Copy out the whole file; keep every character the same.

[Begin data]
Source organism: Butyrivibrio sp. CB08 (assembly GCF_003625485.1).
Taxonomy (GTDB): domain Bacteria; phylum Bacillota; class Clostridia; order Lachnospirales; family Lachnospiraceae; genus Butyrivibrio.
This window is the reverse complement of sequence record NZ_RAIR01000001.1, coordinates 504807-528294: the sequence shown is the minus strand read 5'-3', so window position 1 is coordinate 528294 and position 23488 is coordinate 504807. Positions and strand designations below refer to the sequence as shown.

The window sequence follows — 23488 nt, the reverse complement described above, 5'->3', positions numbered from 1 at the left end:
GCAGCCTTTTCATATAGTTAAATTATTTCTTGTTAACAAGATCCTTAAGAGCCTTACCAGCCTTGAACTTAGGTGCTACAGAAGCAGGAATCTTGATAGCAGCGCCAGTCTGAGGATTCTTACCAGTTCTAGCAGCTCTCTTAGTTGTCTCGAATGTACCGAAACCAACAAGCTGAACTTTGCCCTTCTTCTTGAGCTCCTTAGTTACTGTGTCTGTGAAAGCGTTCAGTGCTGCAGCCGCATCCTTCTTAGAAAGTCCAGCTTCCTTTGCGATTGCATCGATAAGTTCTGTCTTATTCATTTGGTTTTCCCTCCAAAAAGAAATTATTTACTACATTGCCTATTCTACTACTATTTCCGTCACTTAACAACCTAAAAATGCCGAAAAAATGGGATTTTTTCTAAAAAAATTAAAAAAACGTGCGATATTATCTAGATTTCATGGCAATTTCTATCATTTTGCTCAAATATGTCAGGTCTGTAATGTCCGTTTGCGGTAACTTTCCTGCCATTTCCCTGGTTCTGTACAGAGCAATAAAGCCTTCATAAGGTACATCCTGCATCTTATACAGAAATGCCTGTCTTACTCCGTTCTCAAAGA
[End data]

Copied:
Source organism: Butyrivibrio sp. CB08 (assembly GCF_003625485.1).
Taxonomy (GTDB): domain Bacteria; phylum Bacillota; class Clostridia; order Lachnospirales; family Lachnospiraceae; genus Butyrivibrio.
This window is the reverse complement of sequence record NZ_RAIR01000001.1, coordinates 504807-528294: the sequence shown is the minus strand read 5'-3', so window position 1 is coordinate 528294 and position 23488 is coordinate 504807. Positions and strand designations below refer to the sequence as shown.

The window sequence follows — 23488 nt, the reverse complement described above, 5'->3', positions numbered from 1 at the left end:
GCAGCCTTTTCATATAGTTAAATTATTTCTTGTTAACAAGATCCTTAAGAGCCTTACCAGCCTTGAACTTAGGTGCTACAGAAGCAGGAATCTTGATAGCAGCGCCAGTCTGAGGATTCTTACCAGTTCTAGCAGCTCTCTTAGTTGTCTCGAATGTACCGAAACCAACAAGCTGAACTTTGCCCTTCTTCTTGAGCTCCTTAGTTACTGTGTCTGTGAAAGCGTTCAGTGCTGCAGCCGCATCCTTCTTAGAAAGTCCAGCTTCCTTTGCGATTGCATCGATAAGTTCTGTCTTATTCATTTGGTTTTCCCTCCAAAAAGAAATTATTTACTACATTGCCTATTCTACTACTATTTCCGTCACTTAACAACCTAAAAATGCCGAAAAAATGGGATTTTTTCTAAAAAAATTAAAAAAACGTGCGATATTATCTAGATTTCATGGCAATTTCTATCATTTTGCTCAAATATGTCAGGTCTGTAATGTCCGTTTGCGGTAACTTTCCTGCCATTTCCCTGGTTCTGTACAGAGCAATAAAGCCTTCATAAGGTACATCCTGCATCTTATACAGAAATGCCTGTCTTACTCCGTTCTCAAAGA